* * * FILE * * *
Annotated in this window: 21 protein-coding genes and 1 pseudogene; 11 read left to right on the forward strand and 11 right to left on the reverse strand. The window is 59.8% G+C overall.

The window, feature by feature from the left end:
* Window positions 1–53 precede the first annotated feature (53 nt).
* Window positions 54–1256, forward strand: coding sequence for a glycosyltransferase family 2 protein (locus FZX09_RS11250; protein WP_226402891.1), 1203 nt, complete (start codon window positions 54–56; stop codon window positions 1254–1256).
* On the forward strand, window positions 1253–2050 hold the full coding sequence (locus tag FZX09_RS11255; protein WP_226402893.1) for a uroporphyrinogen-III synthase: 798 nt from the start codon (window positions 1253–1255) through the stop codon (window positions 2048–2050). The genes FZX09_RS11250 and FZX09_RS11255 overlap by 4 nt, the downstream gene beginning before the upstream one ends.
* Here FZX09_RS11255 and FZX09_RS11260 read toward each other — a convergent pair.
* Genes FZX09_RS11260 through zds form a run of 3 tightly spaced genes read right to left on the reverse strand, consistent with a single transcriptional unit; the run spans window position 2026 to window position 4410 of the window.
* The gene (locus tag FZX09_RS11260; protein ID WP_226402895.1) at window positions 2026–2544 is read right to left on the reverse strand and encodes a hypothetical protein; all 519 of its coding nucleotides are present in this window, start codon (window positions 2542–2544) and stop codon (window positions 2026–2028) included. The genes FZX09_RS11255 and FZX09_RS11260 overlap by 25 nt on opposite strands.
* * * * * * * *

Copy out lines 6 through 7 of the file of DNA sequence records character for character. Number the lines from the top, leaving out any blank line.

* Here FZX09_RS11255 and FZX09_RS11260 read toward each other — a convergent pair.
* Genes FZX09_RS11260 through zds form a run of 3 tightly spaced genes read right to left on the reverse strand, consistent with a single transcriptional unit; the run spans window position 2026 to window position 4410 of the window.